That would work too, as long as you always search towards the nearest next node (town). Not sure if that might end up looking like a snake then, not generating branching/crossing roads, but one long winded road.

 

I have made a galaxy map (like in EvE) once with a similar distribution pattern, balancing out connections and dead ends to keep it interesting, while assuring that every system is connected to the grid.

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Thinking out loud on roads a bit more, say there is a single 8 bit channel for the road, maybe grab the unused blue of the splatmap temporarily... each time a road is created it does a ++ to road pixels on this channel, values in those pixels divide the default weight when placing additional roads, so the more a road gets re-used, the lower the weight, the more likely it will get used again... this would create single pixel wide paths with a byte range of values, then the road intensity in the splatmap can be a function of those values, where 1 is a barely visible dirt track, and the highest values make wide asphalt freeways.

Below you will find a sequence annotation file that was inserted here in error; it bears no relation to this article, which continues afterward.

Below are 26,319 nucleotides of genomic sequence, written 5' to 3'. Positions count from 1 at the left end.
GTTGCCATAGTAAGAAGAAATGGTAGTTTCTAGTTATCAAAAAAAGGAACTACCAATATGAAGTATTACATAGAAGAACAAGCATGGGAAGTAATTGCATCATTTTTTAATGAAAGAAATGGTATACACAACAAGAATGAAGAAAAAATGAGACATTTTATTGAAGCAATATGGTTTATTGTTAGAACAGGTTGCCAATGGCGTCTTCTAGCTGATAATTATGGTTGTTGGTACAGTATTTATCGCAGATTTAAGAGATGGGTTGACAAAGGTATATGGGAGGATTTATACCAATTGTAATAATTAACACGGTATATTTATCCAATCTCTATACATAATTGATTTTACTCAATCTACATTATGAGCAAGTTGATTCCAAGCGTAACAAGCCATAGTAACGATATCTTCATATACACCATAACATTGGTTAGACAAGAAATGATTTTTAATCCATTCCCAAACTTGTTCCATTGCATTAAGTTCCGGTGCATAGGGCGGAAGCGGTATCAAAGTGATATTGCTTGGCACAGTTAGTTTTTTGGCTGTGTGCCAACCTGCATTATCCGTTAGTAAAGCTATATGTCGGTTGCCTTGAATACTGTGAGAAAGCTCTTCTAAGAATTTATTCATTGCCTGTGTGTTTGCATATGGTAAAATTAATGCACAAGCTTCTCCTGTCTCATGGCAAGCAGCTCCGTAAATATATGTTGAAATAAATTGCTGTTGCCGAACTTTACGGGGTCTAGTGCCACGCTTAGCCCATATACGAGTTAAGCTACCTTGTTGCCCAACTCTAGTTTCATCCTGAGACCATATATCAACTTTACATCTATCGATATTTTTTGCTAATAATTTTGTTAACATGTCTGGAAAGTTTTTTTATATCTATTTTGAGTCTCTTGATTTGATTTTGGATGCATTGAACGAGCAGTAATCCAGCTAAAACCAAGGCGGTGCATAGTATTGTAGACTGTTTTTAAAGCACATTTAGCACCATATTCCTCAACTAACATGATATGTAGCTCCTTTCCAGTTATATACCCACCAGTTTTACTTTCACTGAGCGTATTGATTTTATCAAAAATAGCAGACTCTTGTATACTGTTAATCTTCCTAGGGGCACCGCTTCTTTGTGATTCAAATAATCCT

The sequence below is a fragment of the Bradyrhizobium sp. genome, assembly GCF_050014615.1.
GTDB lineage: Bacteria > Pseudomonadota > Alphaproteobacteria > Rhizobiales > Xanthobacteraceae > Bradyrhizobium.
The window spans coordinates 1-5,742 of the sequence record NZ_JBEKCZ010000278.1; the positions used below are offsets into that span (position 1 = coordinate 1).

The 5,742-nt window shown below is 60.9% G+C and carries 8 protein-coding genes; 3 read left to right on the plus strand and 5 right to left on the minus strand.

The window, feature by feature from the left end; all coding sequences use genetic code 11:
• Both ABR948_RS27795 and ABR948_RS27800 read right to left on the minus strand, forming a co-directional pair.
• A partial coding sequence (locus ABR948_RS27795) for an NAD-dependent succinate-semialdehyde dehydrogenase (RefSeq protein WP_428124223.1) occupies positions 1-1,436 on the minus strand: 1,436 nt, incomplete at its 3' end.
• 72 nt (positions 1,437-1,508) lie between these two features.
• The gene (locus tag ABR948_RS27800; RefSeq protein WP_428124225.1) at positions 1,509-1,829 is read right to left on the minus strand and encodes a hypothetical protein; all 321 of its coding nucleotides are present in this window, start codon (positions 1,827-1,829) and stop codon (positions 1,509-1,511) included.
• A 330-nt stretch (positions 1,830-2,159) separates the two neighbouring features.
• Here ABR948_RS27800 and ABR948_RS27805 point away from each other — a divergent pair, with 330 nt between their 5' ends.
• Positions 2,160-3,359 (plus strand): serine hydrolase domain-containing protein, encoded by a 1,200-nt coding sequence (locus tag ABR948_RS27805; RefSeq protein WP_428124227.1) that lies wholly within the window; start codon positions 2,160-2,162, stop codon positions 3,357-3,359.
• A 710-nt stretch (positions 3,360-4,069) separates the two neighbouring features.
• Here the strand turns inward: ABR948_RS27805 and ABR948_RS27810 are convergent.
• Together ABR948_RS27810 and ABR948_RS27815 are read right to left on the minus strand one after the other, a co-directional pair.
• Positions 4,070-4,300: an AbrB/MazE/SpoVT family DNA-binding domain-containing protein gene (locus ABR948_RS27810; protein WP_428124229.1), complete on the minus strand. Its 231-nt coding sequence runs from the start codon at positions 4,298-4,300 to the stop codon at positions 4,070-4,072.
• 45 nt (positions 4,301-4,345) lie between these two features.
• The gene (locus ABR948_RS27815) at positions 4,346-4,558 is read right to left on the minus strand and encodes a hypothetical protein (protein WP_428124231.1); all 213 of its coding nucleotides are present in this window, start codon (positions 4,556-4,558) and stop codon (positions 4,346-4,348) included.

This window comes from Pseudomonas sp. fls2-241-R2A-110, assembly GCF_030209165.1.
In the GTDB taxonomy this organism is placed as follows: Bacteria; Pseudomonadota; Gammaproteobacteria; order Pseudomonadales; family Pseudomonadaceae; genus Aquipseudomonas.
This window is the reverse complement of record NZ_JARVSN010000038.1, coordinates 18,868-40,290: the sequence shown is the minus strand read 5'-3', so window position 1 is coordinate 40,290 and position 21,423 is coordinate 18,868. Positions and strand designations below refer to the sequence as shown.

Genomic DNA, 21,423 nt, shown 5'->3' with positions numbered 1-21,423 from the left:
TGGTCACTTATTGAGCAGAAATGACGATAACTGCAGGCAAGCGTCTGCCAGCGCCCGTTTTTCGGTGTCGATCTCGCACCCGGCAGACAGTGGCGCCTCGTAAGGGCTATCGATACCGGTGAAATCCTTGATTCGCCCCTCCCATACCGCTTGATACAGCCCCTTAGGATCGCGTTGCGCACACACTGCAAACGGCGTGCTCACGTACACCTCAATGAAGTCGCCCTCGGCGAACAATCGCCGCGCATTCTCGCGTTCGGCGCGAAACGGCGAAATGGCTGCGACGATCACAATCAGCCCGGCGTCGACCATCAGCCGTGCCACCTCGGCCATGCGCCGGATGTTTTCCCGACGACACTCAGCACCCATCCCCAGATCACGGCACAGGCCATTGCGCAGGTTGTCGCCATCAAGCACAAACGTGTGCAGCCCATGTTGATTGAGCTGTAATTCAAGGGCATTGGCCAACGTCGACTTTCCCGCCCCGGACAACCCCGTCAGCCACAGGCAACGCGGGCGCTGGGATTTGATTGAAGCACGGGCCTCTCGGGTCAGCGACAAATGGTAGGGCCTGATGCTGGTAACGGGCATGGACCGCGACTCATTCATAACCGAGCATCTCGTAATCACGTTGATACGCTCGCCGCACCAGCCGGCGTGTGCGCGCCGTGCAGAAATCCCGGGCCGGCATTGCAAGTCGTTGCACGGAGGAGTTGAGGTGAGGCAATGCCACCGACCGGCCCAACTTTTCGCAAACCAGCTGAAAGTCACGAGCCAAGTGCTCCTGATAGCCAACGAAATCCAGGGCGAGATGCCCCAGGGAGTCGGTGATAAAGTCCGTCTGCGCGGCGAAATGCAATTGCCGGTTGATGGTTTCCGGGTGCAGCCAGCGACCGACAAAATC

I don't think Unity is the best platform to make this in, it doesn't natively support TGA or 16bit images etc.

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Hi, is Nitrogen compatible with the latest 17.3 exp or is RWG changed too much?

Worked fine when I tested it. Its independent of the build-in RWG.

 

I have to check if there are new POIs that can be added to the list, or changed dimensions.

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Worked fine when I tested it. Its independent of the build-in RWG.